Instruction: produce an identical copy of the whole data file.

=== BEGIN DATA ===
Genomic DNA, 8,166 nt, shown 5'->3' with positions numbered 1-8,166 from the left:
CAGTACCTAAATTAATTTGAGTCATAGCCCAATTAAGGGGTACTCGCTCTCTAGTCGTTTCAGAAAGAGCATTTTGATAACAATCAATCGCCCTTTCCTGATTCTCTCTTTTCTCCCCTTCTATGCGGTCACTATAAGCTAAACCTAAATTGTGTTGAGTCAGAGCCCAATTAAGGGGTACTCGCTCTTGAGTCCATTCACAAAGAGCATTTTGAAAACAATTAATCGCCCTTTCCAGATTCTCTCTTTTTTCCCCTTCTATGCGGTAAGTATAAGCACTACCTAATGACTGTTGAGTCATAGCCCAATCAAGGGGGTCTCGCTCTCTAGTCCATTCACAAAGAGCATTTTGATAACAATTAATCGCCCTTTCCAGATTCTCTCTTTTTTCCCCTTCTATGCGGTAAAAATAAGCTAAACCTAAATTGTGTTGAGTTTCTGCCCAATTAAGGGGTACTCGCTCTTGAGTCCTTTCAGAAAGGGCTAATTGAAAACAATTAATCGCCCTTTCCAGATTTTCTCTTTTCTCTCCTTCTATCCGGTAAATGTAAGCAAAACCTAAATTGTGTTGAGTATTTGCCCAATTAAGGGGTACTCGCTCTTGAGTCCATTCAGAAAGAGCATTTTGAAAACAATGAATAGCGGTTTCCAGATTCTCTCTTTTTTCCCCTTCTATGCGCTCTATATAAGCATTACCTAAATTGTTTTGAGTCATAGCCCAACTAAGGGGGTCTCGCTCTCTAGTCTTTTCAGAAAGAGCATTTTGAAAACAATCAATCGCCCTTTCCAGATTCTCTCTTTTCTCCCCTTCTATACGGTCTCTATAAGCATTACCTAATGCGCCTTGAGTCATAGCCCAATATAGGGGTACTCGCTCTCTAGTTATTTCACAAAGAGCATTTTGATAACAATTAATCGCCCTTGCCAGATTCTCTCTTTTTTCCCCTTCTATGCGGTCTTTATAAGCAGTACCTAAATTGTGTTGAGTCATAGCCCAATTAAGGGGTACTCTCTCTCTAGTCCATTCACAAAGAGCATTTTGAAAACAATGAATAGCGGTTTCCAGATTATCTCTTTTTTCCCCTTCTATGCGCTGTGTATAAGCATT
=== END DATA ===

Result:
Genomic DNA, 8,166 nt, shown 5'->3' with positions numbered 1-8,166 from the left:
CAGTACCTAAATTAATTTGAGTCATAGCCCAATTAAGGGGTACTCGCTCTCTAGTCGTTTCAGAAAGAGCATTTTGATAACAATCAATCGCCCTTTCCTGATTCTCTCTTTTCTCCCCTTCTATGCGGTCACTATAAGCTAAACCTAAATTGTGTTGAGTCAGAGCCCAATTAAGGGGTACTCGCTCTTGAGTCCATTCACAAAGAGCATTTTGAAAACAATTAATCGCCCTTTCCAGATTCTCTCTTTTTTCCCCTTCTATGCGGTAAGTATAAGCACTACCTAATGACTGTTGAGTCATAGCCCAATCAAGGGGGTCTCGCTCTCTAGTCCATTCACAAAGAGCATTTTGATAACAATTAATCGCCCTTTCCAGATTCTCTCTTTTTTCCCCTTCTATGCGGTAAAAATAAGCTAAACCTAAATTGTGTTGAGTTTCTGCCCAATTAAGGGGTACTCGCTCTTGAGTCCTTTCAGAAAGGGCTAATTGAAAACAATTAATCGCCCTTTCCAGATTTTCTCTTTTCTCTCCTTCTATCCGGTAAATGTAAGCAAAACCTAAATTGTGTTGAGTATTTGCCCAATTAAGGGGTACTCGCTCTTGAGTCCATTCAGAAAGAGCATTTTGAAAACAATGAATAGCGGTTTCCAGATTCTCTCTTTTTTCCCCTTCTATGCGCTCTATATAAGCATTACCTAAATTGTTTTGAGTCATAGCCCAACTAAGGGGGTCTCGCTCTCTAGTCTTTTCAGAAAGAGCATTTTGAAAACAATCAATCGCCCTTTCCAGATTCTCTCTTTTCTCCCCTTCTATACGGTCTCTATAAGCATTACCTAATGCGCCTTGAGTCATAGCCCAATATAGGGGTACTCGCTCTCTAGTTATTTCACAAAGAGCATTTTGATAACAATTAATCGCCCTTGCCAGATTCTCTCTTTTTTCCCCTTCTATGCGGTCTTTATAAGCAGTACCTAAATTGTGTTGAGTCATAGCCCAATTAAGGGGTACTCTCTCTCTAGTCCATTCACAAAGAGCATTTTGAAAACAATGAATAGCGGTTTCCAGATTATCTCTTTTTTCCCCTTCTATGCGCTGTGTATAAGCATT